Thursday, March 17, 2011
Jessica Weybright’s gravure seduces with soft colors and haunting images
Jessica Weybright definitely surpassed herself in this third solo exhibition at New Grounds. Her new semi-abstract images are an interesting mixture of graveyard sculptures and floral imagery. The tight cropping, inventive juxtapositions, and unexpected color choices transform what could have been a very predictable set of images into one that is seductive and hauntingly beautiful.
Over the many years that Jessica has created art at New Grounds, she has mastered all printmaking techniques from monotype to etching and collagraph. This is her first show of gravure which lends itself beautifully to her subject matter. Jessica demonstrated a two plate gravure process in front of a packed house.
She begins by showing the transparencies she made to generate the two separate plates. In gravure, an image is generated by exposing a photo positive or transparency to a photo polymer plate via a high powered light. Artists need to do extensive testing to determine the exact exposing time for each image. The exposed plate is developed in water and can be printed almost immediately. It is important to understand that photo etchings are not a means of reproducing existing photographs or drawings. Photographs that will become the base for the photo etching usually need to be shot and developed differently than for photographic prints.
Today, transparencies are computer generated and printed on inkjet printers which replace the large scale negatives used originally when the process was developed in the 19th century. Jessica stresses the importance of marking the backs of the plates with the exposure time and printing sequence of the image to avoid mix-ups later.
Jessica’s image is created out two plates, one is the positive, the other the negative of the same image. The positive will be printed in sepia, the negative in yellow. The printing is done as follows: First the plates are coved completely in ink using a brayer. The excess ink is removed using first a tarlatan (a very stiff cheese cloth) and then newsprint. The plates are ready for printing if only the recessed areas of the plate contain ink.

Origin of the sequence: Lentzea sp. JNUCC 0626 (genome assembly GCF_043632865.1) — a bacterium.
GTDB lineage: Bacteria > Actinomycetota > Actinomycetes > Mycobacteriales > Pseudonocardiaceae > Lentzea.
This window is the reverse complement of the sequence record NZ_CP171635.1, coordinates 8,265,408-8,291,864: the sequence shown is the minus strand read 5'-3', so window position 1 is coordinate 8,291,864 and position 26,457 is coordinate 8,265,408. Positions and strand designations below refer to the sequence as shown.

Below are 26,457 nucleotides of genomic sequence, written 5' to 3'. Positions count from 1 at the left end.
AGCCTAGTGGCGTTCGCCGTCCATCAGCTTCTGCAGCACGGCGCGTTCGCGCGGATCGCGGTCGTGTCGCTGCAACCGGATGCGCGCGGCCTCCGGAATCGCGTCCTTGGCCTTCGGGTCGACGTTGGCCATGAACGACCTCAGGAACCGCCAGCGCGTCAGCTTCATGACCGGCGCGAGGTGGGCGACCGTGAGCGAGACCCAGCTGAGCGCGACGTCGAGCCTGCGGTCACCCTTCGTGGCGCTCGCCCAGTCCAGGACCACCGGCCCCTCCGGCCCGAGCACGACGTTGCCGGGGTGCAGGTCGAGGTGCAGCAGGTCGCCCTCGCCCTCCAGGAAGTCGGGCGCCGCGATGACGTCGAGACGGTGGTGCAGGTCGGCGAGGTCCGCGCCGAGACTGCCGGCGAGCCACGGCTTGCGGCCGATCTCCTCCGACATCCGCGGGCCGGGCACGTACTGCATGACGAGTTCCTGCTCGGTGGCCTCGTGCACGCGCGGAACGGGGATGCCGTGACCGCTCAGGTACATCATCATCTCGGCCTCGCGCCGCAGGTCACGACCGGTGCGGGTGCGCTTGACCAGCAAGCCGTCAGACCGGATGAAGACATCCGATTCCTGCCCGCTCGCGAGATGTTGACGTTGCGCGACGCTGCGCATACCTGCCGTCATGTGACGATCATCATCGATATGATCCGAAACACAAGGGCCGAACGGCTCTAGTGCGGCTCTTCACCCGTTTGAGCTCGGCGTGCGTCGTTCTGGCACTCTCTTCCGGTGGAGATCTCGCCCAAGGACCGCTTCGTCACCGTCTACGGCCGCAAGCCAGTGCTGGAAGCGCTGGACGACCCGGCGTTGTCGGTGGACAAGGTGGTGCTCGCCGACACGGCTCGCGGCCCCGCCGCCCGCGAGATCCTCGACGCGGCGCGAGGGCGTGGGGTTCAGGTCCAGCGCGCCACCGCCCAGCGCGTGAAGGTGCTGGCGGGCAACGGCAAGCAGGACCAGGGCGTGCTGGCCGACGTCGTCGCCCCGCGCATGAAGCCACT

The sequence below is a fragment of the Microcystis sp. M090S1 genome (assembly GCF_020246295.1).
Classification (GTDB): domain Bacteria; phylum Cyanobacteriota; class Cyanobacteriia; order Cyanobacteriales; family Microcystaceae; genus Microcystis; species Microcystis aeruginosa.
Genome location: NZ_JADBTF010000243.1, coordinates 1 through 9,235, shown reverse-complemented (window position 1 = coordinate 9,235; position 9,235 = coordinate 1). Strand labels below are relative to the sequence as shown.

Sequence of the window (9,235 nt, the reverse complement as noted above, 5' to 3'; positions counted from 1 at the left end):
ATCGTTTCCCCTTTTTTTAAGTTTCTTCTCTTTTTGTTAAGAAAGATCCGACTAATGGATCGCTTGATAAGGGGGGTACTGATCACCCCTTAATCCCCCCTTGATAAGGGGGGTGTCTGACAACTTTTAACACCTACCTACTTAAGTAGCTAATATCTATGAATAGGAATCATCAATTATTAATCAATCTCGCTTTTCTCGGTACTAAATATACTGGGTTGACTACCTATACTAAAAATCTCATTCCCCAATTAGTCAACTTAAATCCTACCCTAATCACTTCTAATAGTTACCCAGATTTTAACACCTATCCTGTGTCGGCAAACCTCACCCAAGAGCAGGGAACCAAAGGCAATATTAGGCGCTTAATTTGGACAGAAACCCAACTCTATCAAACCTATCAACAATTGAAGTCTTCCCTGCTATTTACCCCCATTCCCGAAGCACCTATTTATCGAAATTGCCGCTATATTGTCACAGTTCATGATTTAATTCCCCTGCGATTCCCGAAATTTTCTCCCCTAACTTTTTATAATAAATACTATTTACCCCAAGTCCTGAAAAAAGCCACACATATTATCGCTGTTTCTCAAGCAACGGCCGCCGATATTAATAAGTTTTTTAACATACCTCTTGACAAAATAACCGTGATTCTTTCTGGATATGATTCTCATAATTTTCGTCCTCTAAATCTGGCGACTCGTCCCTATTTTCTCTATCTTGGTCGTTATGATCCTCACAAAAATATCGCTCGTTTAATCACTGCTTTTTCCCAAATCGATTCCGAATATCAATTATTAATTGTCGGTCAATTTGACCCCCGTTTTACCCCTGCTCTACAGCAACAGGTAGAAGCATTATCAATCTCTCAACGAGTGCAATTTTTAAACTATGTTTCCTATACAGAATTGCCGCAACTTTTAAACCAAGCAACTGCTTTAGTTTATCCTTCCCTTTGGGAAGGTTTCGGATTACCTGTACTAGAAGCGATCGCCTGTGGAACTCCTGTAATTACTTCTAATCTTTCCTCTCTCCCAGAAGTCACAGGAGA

Jessica first prints the negative plate. She places the plate on the press bed and places a sheet of Hahnemuhle printing paper on top of it. When she runs them trough the press, the ink is transferred to the paper. In order to print the second plate she places it upside down on top of the paper she just printed – this way she is very sure of her registration. The polymer plates are so thin that there is no loss of detail if the plate is printed upside down. Jessica now runs the second plate through the press and – voila – we have a finished print. If she was to create more impressions of this image she would have repeat the inking and printing process – these kind of old-fashioned printmaking processes are completely hand-made.
Tanyaand Kathe Noe
Jessica and her friends
Not only was Jessica’s reception well attended, but it turned into a college reunion of sorts! It was a fun event! Thank all of you for coming out to see her work, and a big thanks to all of our volunteers such as Kathe Noe, Beth Kassay and Mary Sundstrom who greeted and answered questions. The photographs were taken by Jeff Simpson and Mike Rudahl. If you missed the reception, the show will run until March 26. www.newgroundsgallery.com.